• Balachandar Arumugam

    Foundations: How starting a #Startup is really like… #Recruiterbox

    linenStarting a startup is an exciting and also a challenging journey, right from putting together the Founding team, building a great product, persisting during times of roadblock, engaging the users, thinking long-term and so on. To help the fellow entrepreneurs, we have been speaking to recent entrepreneurs about their startup-journey, growth path and their learnings. In this series, we spoke to Raj Sheth, CEO & Co-Founder at RecruiterBox, about his motivation, decision to startup and his experience so far.

    “Recruiterbox provides a one-stop portal to track applicants in one place with its online recruiting and resume management software, applicant tracking systems, Careers site management and Collaborative Recruitment”

    What is your background, how did you decide to startup?

    To give a background, I did my Bachelors from Babson college, US –  the place had a very entrepreneurial culture and the first startup I tried was a food-delivery startup in my college. After my college, I was working with EMC US for 3 years when I started realizing that I’m getting used to this habit of monthly paycheck. I wanted to solve a problem with a good product. Yes, startup isn’t easy, you aren’t going to make money in initial months – yet we decided to take this journey. Recruiterbox is my 3rd startup.

    Could you tell us about the Co-founders and team?

    Girish Redekar and Raguveer Kancherla are the two other Co-founders who have been instrumental in building the RecruiterBox product. Both are from IIT Madras and they were working with ZS Associates before they went on to work with HSBC and GE Genpact respectively.

    Could you tell us about your Product, and how you chose this problem to solve?

    All three of us have worked in large companies, and what we have seen largely is the compliance kind of products in use with little flexibility for end users. For hiring, we saw it to be based on emails, with big file attachments and separate XL tracking. In contrast, products like LinkedIn provides an easy way to share profiles through their online network portal. We wanted to build a product which would help recruiters to easily track applicants, manage resumes and the entire process seamlessly.

    Tell us about the initial version of the product and its growth henceforth.

    Initial experience I’d say was exciting, painful and challenging. We explained to an initial set of customers – they were happy with product – but the challenging part was scaling from say 10 to 100 customers. We incorporated RecruiterBox in US, and we had our initial customers in India as well, we used PayPal to accept payments. We had challenges in our initial product e.g. in billing, before we reached a stable product.

    The co-founders had a very clear roadmap for the product – they took customer inputs and at the same time, clearly prioritized the right set of things to be added to the product in the given time. Also we interacted with head of recruiting in major companies, to gather their inputs and make the product better.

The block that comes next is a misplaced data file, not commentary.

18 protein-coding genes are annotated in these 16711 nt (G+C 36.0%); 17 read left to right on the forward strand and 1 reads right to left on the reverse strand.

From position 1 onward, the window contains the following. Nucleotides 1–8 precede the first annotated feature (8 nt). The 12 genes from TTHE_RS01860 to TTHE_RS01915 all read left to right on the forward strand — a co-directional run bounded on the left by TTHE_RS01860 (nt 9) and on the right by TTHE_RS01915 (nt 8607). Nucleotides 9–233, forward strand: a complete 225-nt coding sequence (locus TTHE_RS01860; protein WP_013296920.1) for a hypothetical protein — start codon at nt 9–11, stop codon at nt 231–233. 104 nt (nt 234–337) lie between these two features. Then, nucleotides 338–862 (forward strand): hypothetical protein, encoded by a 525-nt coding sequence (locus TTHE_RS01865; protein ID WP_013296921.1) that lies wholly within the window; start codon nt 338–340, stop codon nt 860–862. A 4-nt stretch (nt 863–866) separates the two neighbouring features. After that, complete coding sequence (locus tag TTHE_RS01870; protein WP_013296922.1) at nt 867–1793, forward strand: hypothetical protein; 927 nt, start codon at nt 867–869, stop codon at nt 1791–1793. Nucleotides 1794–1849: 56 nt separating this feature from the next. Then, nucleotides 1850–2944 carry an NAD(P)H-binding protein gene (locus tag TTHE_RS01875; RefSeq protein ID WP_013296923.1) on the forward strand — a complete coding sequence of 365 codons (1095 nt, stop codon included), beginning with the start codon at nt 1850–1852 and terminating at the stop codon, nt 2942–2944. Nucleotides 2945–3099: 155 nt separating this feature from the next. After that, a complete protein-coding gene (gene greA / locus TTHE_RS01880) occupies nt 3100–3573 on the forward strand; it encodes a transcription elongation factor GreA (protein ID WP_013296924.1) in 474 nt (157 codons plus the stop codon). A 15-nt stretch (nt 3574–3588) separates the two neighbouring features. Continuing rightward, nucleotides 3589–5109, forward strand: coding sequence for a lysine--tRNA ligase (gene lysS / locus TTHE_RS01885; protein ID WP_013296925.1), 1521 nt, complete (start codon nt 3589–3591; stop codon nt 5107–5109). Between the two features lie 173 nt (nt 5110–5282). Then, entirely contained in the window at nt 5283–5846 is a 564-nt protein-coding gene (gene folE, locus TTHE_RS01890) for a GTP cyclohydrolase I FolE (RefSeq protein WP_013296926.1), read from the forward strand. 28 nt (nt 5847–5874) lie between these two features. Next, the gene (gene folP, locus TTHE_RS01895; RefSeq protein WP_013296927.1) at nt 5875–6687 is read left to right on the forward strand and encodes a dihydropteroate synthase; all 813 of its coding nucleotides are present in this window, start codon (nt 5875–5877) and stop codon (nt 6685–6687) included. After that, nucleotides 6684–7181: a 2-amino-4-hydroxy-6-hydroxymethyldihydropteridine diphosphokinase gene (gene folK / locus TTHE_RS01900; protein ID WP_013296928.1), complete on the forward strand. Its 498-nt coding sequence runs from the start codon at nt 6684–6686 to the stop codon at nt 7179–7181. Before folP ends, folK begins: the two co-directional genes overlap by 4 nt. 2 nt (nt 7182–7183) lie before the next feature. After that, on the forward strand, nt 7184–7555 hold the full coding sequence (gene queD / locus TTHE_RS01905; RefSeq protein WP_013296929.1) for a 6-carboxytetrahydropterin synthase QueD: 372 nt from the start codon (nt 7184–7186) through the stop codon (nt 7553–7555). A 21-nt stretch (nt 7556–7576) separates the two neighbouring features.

How important is Tech in RecruiterBox, and how did you go about acquiring tech-talent?

    Technology is more important than anything else in our product Startup. Customers pay for a good product, so it all comes to better product right? in terms of how easy it is to understand the product, how usable, how robust, how secure. It should stay up all the time, should have useful functionalities and so on.

    Having said that, acquiring tech-talent is one of the difficult things. You need people who can build better tech product, more so than as a service. There is a lot of time spent on hiring tech-talent, grooming them and getting them on board and this is one challenge faced by most product companies out here.

    What has been the biggest challenge in this startup journey so far?

    In the first year or even then, growth is the biggest challenge. Product is something in your control, you know what you have built, and what you are going to do further with customer inputs. But sales growth is a challenging one to crack. And we do many things like getting organic traffic from Google, email-marketing, Adwords, online-advertising, paid-Ads etc. And today we appear right at the top in Google organic search results, when you search for the keywords ‘recruiting software’ – this shows the quality of our product.

    Ours is a B2B product and we get a big proportion of traffic from Google. For easy onboarding of our B2B customers, we offer online sign-up and free trial. And most customers eventually choose to buy our Product by paying online even without any intervention from our Sales team. We reach out to all customers signing-up and help them through screen-share, video-chats etc. Now with more advanced features being rolled-out, we look to expand with dedicated Sales-team to provide initial hand-holding.

    What are your views on the startup ecosystem in India, and what would you advise the aspiring entrepreneurs?

    Speaking of networks and VCs, I’d say there is a much better ecosystem now in India, than say 4 years ago. There are active networks, one just has to reach out to right people. Also Bangalore and Silicon Valley are quite well connected in terms of networking – you have to reach out.

    Speaking of funding ecosystem, there is a lot of action these days in India as well as here in US. I’d advise aspiring entrepreneurs to focus on building the right Product in initial days rather than spending time on valuations. People wouldn’t easily invest in just an idea right? Learn to code, focus on building a Product which would address the problem out there, and things would slowly fall in place.

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    Dec, 04
    2014
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